This New Year's Eve was different. In sharp contrast to the shivering cold in North India, the weather, though slightly warm, was pleasant in Sydney. I have attended a number of New Year celebrations, but joining the sea of humanity on Sydney roads on this eve was altogether a different and unique experience.
Hundreds of people were marching on the city roads. They had one mission, to reach a convenient vantage point from where they could view the splendid fireworks at the famous Sydney Harbour Bridge. And for reaching a suitable location, just imagine, they were all walking down. There was no vehicular traffic to disrupt the movement of the people. I was surprised that there were no VIP vehicles with red beacons and the accompanying siren plying on the roads, very much a part of the VIP culture in India.
After getting down at the local railway station; we followed the crowd in its march towards the landmark. What an amazing organisation and management there was! All along the way at different points, there were help desks to guide the visitors. When a location was filled, barricades were put up and no more people were allowed to enter that area as the surging crowd was directed to an alternative vantage point.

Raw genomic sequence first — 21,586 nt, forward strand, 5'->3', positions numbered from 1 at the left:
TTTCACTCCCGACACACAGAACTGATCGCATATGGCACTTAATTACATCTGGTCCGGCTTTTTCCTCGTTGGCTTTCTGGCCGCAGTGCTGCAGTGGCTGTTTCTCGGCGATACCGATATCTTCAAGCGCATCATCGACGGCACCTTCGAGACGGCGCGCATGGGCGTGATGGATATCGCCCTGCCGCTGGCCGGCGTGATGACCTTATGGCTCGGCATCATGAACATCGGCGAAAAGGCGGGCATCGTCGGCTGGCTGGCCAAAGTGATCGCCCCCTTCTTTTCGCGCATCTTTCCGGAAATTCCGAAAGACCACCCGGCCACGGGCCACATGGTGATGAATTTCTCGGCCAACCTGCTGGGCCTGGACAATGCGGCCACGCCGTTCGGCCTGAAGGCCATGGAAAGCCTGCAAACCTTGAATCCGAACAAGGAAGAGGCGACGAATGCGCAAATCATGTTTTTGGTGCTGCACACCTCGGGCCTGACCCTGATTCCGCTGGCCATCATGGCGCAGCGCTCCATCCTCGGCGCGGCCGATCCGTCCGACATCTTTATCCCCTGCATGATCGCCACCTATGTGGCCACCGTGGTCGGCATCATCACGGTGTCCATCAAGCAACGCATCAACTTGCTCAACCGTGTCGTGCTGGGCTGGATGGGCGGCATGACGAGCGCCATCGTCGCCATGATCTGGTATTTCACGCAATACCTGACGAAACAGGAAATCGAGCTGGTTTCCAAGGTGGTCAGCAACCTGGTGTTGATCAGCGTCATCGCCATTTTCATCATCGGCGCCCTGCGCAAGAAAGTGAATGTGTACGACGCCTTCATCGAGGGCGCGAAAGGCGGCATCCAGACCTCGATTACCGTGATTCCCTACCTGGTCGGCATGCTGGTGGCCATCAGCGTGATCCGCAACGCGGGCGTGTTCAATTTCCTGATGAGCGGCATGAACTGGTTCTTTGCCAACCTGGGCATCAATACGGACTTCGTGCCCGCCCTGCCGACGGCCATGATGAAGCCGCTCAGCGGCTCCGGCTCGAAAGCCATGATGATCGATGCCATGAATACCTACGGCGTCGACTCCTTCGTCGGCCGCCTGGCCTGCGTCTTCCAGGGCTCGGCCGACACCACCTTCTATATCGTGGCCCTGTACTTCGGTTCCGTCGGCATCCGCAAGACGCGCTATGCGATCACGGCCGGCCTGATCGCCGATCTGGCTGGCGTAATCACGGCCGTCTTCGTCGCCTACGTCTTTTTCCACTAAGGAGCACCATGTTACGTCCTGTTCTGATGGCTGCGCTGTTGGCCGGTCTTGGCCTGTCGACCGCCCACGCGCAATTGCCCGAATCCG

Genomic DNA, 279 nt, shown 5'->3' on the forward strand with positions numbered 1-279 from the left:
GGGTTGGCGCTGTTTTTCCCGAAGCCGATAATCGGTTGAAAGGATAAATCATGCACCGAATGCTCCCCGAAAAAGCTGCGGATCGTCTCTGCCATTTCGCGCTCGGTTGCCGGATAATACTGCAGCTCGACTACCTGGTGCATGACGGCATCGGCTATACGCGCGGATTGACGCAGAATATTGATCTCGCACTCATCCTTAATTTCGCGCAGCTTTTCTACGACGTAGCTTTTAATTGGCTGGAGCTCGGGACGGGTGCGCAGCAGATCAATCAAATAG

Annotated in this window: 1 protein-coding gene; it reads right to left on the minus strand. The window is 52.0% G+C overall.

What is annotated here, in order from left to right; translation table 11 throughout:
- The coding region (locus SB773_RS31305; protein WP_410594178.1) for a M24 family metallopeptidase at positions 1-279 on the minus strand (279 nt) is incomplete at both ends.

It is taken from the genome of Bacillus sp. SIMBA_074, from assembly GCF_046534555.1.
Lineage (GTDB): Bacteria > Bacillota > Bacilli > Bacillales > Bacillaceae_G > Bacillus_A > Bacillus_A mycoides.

Elaborate arrangements had been made for close to 15 lakh people who came to watch the show at the harbour. It is incredible how so many people could be managed without the lathi-wielding cops. Police personnel were there, but their presence instilled confidence and discipline in the public. While I was proud to be part of the orderly crowd which kept walking to reach the landmark, my mind kept going back to tragedies back home in India resulting from incidents of stampede in crowded places. How often we hear about the unruly mob and crowd mismanagement leading to loss of lives in our country.
An exciting pre-show entertainment programme commenced at the harbour bridge in the evening, culminating with the spectacular mid-night fireworks display. After watching the stunning extravaganza, began the reverse journey which must have been a 2-3 km walk to the nearby local railway station. A number of local trains had been pressed into service from nearby railway stations at midnight. To prevent overcrowding and stampede-like situation, the crowd was regulated at the entry of the railway station itself. As the people approached the station, they filed themselves in multiple queues formed at the entrance. We were standing in our queue in an orderly manner when there was a commotion. There was jostling and pushing. Three rowdy boys were trying to sneak in by breaking the queue. Guess what? They were from the Indian subcontinent!